Yet while it’s invigorating and inspiring to make a leap, the guts of the matter come later, when you first come up for air and it starts to sink in that now you’re in for it. From here on, it’s a thousand small decisions that collect like dust under the bed into what we generally call a life.  If the initial inspiration is a vajrayana dragon, the rest of it is the Zen of “chopping wood, carrying water.”

Here’s where we typically wear out, where the rush of the resolution has passed and we start to get bored with having to face our habitual patterns over and over again – our habit actually wears us out before we can cut a new groove, form a new pattern. It’s not that it’s so tough really; it’s just not very exciting. This is where perspiration supersedes inspiration, where we need to put the shiny stone of our resolution in our pocket and just start walking.

The second piece around this is closely related- it’s the quality of staying with something until it comes to be “ordinary.”  I met a guy on the mountain recently who asked me how many days I’d ski this winter. I told him 40-50 (a lot by most people’s experience, not so much relative to a lot of folks who live here in the mountains.) I wouldn’t want to ski that much, he said, it wouldn’t be special anymore.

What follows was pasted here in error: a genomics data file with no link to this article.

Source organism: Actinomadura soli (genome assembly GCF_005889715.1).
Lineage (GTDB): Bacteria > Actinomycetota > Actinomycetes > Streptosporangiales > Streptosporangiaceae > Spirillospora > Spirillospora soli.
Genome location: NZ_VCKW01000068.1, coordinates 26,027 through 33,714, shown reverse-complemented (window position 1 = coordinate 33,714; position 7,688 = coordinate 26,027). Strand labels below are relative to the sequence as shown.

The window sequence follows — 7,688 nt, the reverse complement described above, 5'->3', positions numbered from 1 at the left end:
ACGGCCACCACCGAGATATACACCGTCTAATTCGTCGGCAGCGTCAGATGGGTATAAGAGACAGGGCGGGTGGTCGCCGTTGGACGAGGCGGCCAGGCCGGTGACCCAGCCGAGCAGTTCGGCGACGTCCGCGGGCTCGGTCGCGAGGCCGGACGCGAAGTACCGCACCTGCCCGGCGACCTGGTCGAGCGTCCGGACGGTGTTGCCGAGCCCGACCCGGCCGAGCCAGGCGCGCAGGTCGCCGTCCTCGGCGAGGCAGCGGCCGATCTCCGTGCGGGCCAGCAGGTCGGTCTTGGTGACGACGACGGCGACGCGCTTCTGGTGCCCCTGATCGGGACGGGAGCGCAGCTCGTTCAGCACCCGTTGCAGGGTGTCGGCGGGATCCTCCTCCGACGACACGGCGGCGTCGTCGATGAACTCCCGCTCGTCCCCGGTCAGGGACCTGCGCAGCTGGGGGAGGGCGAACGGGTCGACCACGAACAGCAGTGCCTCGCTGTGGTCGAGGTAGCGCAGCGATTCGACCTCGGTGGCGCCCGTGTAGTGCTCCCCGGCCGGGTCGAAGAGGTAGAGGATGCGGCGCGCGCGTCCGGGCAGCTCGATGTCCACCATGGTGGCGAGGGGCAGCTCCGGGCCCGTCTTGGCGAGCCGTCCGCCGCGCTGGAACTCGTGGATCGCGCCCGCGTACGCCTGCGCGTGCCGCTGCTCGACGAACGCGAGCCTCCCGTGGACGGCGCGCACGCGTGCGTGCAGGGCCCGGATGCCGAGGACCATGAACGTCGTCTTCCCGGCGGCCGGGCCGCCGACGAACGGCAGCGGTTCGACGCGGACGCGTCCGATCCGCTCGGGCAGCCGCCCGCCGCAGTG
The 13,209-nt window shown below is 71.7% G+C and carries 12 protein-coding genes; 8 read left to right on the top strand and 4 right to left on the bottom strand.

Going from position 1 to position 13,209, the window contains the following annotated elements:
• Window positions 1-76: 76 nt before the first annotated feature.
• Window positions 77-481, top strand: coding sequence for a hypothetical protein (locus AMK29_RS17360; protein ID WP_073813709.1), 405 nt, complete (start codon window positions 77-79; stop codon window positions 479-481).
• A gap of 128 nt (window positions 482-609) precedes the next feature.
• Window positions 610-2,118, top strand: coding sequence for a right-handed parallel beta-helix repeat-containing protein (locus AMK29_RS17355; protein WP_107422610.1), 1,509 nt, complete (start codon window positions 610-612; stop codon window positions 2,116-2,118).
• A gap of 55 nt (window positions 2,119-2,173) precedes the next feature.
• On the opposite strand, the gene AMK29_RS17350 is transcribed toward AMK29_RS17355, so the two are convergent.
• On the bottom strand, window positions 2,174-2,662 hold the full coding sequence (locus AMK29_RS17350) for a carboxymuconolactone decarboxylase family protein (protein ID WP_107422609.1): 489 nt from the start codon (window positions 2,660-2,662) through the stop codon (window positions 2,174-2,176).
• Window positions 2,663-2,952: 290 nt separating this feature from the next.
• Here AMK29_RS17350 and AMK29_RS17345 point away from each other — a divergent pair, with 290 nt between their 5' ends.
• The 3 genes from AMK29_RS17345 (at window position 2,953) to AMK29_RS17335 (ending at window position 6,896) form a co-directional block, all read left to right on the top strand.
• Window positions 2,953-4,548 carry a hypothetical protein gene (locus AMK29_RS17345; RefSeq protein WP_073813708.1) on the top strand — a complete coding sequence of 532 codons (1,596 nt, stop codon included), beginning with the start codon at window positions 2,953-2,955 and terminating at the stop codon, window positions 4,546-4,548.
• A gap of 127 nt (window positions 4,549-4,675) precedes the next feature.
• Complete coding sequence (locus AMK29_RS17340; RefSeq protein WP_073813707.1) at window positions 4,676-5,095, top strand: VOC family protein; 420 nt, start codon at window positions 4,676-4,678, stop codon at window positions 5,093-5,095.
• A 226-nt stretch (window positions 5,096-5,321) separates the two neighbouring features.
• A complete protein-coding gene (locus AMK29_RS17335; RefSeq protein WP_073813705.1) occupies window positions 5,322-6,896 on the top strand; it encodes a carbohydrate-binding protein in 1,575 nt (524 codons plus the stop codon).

And he’s right – that’s what happens. I got to this point with road biking last summer and wanted to get there this winter with skiing- I wanted to see what happens when I’m no longer “GOING SKIING,” and get to where I just “go skiing.”

What I’m reaching for here is the quality of interiority, of familiarity that emerges when we stick with something long enough for the novelty, the specialness, to subside. This is a big part of the practice aspect of meditation – getting past the entertainment value of the novel, the new, and just sitting.  And I don’t think we can ever really get to this point if some part of us is still looking backward.

So here these pieces come together. We begin with inspiration, with resolution, which is essential. We commit to go all in, and then we repeatedly need to decide to stick it out, to wear through the veneer of novelty and to settle into the ordinary, to keep doing whatever it is we’ve decide to do until we feel like we might die from boredom.

And then we die.